Antonie van Leeuwenhoek

, Volume 112, Issue 7, pp 975–990 | Cite as

Selection of thermotolerant Saccharomyces cerevisiae for high temperature ethanol production from molasses and increasing ethanol production by strain improvement

  • Sornsiri Pattanakittivorakul
  • Noppon Lertwattanasakul
  • Mamoru Yamada
  • Savitree LimtongEmail author
Original Paper


A thermotolerant ethanol fermenting yeast strain is a key requirement for effective ethanol production at high temperature. This work aimed to select a thermotolerant yeast producing a high ethanol concentration from molasses and increasing its ethanol production by mutagenesis. Saccharomyces cerevisiae DMKU 3-S087 was selected from 168 ethanol producing strains because it produced the highest ethanol concentration from molasses at 40 °C. Optimization of molasses broth composition was performed by the response surface method using Box–Behnken design. In molasses broth containing optimal total fermentable sugars (TFS) of 200 g/L and optimal (NH4)2SO4 of 1 g/L, with an initial pH of 5.5 by shaking flask cultivation at 40 °C ethanol, productivity and yield were 58.4 ± 0.24 g/L, 1.39 g/L/h and 0.29 g/g, respectively. Batch fermentation in a 5 L stirred-tank fermenter with 3 L optimized molasses broth adjusted to an initial pH of 5.5 and fermentation controlled at 40 °C and 300 rpm agitation resulted in 72.4 g/L ethanol, 1.21 g/L/h productivity and 0.36 g/g yield at 60 h. Strain DMKU 3-S087 improvement was performed by mutagenesis using ultraviolet radiation and ethyl methane sulfonate (EMS). Six EMS mutants produced higher ethanol (65.2 ± 0.48–73.0 ± 0.54 g/L) in molasses broth containing 200 g/L TFS and 1 g/L (NH4)2SO4 by shake flask fermentation at 37 °C than the wild type (59.8 ± 0.25 g/L). Among these mutants, only mutant S087E100-265 produced higher ethanol (62.5 ± 0.26 g/L) than the wild type (59.5 ± 0.02 g/L) at 40 °C. In addition, mutant S087E100-265 showed better tolerance to high sugar concentration, furfural, hydroxymethylfurfural and acetic acid than the wild type.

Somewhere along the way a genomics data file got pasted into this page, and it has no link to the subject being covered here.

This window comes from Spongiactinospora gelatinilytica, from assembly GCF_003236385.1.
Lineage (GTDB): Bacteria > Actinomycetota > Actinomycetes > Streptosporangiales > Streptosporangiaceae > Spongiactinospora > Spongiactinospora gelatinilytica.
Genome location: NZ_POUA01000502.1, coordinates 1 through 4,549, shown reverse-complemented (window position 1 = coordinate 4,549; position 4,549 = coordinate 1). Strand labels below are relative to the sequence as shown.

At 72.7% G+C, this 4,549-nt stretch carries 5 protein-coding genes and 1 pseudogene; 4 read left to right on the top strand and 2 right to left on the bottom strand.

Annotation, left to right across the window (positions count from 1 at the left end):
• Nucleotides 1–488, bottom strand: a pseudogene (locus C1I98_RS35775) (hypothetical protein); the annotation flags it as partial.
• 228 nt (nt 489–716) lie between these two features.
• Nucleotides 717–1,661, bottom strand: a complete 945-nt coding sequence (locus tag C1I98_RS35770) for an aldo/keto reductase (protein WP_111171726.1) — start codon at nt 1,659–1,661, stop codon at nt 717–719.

Ethanol fermentation Thermotolerant yeast Molasses Mutagenesis Ethyl methane sulfonate 


Authors contributions

SP: Performed research and wrote the paper, NL: Data discussion and checking the paper, MY: Data discussion and checking the paper, SL: Designed study, data discussion and wrote the paper.


This work was supported by the research grant from the Faculty of Science, Kasetsart University, Bangkok, Thailand and the Thailand Research Fund through the TRF Research-Team Promotion Grant RTA6080004.

Compliance with ethical standards

Conflict of interest

The authors declare that there are no conflicts of interest.

Ethical approval

This article does not contain any studies with human participants or animals performed by any of the authors.


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Copyright information

© Springer Nature Switzerland AG 2019

Authors and Affiliations

  • Sornsiri Pattanakittivorakul
    • 1
  • Noppon Lertwattanasakul
    • 1
  • Mamoru Yamada
    • 2
  • Savitree Limtong
    • 1
    • 3
    Email author
  1. 1.Department of Microbiology, Faculty of ScienceKasetsart UniversityChatuchak, BangkokThailand
  2. 2.Applied Molecular Bioscience, Graduate School of MedicineYamaguchi UniversityUbeJapan
  3. 3.Academy of ScienceThe Royal Society of ThailandBangkokThailand

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